It all wraps back to the old media mindset still in control without a an old media standard. You knew, even reading the New York Times, that the story was well-researched and objectively reported, albeit with the writer’s own biases in store. That was part of the game: to report meant not getting involved as much as you could, regardless of your personal feelings toward the subject. They recused themselves, and if they didn’t, at least they sought to correct it. Yes, the New York Times does not often lean to the right side of the political spectrum, but that’s really no secret; you could still learn a lot if you came into it with that mindset. Reporters who violated the separation of church and state, between story and reporter, would face massive repercussions; even a hint of possible bias on the part of the reporter towards the story meant you needed to recuse. That’s just standard practice to uphold integrity and honesty in the reporting. Even if journalists, in some sense, are creating a narrative and meaning, that doesn’t mean you cannot glean anything from the article in question.

And, let’s say without a doubt that if your press forms close relationships with developers, then that’s a problem. Whether it’s corporate or indie, the effect is the same in rendering their criticism to outside scrutiny. Heck, it doesn’t even matter if they’re making valid points or not; if you’re not beyond reproach in this line of work, then you should seriously consider what kinds of perks you expected. Greg Kasavin, back before Bastion, used to force GameSpot reviewers to buy the games that they reviewed. This not only encourages said editors to understand the hit on consumer’s wallets, but also to dedicate their time and effort to something they paid for out of pocket. That’s a far cry from the digital age of reviews codes plastered everywhere, bundles galore, and press events in fancy hotels with catering that could influence review scores in the long run. Every form of journalism ever has had to deal with this problem; now, it seems #GamerGate has forced their hand.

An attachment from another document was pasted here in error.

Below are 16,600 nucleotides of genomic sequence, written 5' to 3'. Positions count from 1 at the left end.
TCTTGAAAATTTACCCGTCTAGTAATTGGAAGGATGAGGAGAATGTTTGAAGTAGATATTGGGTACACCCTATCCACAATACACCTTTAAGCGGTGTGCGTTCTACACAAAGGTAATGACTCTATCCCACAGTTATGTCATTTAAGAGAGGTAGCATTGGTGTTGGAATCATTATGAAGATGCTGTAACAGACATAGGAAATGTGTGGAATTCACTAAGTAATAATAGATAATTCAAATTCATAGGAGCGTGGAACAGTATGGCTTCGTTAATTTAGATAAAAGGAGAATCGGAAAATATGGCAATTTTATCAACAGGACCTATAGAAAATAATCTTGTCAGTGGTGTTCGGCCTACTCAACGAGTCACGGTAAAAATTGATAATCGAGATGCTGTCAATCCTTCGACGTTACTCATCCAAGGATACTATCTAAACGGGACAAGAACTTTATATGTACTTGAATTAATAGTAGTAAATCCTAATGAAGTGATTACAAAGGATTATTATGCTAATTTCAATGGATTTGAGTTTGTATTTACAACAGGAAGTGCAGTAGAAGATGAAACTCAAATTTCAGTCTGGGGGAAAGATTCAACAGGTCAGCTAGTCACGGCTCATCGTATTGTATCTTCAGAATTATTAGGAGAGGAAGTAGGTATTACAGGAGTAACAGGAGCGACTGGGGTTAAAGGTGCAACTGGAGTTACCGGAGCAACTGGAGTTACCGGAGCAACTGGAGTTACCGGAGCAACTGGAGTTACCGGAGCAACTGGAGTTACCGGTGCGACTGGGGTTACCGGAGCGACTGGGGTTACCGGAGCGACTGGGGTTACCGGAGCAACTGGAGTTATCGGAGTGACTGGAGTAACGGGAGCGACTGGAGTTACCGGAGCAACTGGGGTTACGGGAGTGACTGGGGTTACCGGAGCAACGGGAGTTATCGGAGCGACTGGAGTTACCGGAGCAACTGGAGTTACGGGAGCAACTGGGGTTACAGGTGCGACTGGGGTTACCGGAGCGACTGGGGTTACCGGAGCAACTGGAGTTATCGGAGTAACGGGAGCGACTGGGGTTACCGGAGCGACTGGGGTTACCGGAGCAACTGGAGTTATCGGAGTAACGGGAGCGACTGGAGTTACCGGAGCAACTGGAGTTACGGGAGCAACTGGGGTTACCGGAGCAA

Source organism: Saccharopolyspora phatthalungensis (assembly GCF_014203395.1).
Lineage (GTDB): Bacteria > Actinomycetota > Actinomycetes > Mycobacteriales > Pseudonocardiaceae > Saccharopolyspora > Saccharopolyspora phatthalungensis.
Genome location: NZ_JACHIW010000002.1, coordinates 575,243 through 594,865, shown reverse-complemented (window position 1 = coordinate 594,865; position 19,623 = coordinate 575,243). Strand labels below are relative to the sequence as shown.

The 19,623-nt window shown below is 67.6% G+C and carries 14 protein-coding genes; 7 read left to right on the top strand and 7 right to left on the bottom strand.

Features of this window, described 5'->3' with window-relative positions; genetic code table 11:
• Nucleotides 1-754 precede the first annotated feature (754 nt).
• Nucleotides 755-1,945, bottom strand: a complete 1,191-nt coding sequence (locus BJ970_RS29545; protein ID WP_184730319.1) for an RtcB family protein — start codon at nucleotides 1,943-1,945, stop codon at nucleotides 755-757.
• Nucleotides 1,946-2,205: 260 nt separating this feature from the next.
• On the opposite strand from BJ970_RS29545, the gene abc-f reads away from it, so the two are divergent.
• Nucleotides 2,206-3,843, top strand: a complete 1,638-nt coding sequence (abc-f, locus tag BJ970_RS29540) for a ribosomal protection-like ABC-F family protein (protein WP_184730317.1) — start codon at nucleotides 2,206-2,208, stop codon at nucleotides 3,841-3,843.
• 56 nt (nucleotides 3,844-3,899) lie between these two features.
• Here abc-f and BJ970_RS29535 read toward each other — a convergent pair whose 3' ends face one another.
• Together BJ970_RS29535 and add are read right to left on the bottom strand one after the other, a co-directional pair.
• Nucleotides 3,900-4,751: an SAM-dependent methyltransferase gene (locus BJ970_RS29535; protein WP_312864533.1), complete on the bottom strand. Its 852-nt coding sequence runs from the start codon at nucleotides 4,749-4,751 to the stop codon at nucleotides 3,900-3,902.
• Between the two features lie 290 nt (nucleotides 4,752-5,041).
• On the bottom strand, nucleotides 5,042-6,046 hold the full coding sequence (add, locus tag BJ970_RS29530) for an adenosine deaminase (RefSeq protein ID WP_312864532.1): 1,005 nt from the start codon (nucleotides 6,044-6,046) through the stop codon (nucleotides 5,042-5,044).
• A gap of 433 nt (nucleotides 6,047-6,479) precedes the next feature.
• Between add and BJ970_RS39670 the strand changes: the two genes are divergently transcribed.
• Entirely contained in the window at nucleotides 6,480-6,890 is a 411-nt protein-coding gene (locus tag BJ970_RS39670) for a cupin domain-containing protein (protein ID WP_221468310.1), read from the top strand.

Part Three

About Zachery Oliver

Zachery Oliver, MTS, is the lead writer for Theology Gaming, a blog focused on the integration of games and theological issues. He can be reached at viewtifulzfo at gmail dot com or on Theology Gaming’s Facebook Page.